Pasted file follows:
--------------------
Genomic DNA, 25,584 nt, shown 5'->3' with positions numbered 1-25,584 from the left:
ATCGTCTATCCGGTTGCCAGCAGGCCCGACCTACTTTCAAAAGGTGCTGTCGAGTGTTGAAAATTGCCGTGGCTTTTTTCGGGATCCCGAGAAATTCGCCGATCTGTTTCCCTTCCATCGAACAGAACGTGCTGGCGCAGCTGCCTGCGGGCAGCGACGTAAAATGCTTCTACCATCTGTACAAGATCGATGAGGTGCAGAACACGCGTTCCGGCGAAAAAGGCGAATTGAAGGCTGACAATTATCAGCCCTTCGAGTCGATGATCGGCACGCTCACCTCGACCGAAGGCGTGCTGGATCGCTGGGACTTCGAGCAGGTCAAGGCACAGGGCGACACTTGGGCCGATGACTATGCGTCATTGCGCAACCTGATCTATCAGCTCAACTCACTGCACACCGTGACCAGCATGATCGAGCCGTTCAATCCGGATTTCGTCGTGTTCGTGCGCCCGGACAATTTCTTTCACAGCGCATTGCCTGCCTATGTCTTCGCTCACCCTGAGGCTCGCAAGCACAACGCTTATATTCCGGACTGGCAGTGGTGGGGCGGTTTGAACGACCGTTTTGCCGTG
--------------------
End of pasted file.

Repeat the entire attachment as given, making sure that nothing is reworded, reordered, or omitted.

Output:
Genomic DNA, 25,584 nt, shown 5'->3' with positions numbered 1-25,584 from the left:
ATCGTCTATCCGGTTGCCAGCAGGCCCGACCTACTTTCAAAAGGTGCTGTCGAGTGTTGAAAATTGCCGTGGCTTTTTTCGGGATCCCGAGAAATTCGCCGATCTGTTTCCCTTCCATCGAACAGAACGTGCTGGCGCAGCTGCCTGCGGGCAGCGACGTAAAATGCTTCTACCATCTGTACAAGATCGATGAGGTGCAGAACACGCGTTCCGGCGAAAAAGGCGAATTGAAGGCTGACAATTATCAGCCCTTCGAGTCGATGATCGGCACGCTCACCTCGACCGAAGGCGTGCTGGATCGCTGGGACTTCGAGCAGGTCAAGGCACAGGGCGACACTTGGGCCGATGACTATGCGTCATTGCGCAACCTGATCTATCAGCTCAACTCACTGCACACCGTGACCAGCATGATCGAGCCGTTCAATCCGGATTTCGTCGTGTTCGTGCGCCCGGACAATTTCTTTCACAGCGCATTGCCTGCCTATGTCTTCGCTCACCCTGAGGCTCGCAAGCACAACGCTTATATTCCGGACTGGCAGTGGTGGGGCGGTTTGAACGACCGTTTTGCCGTG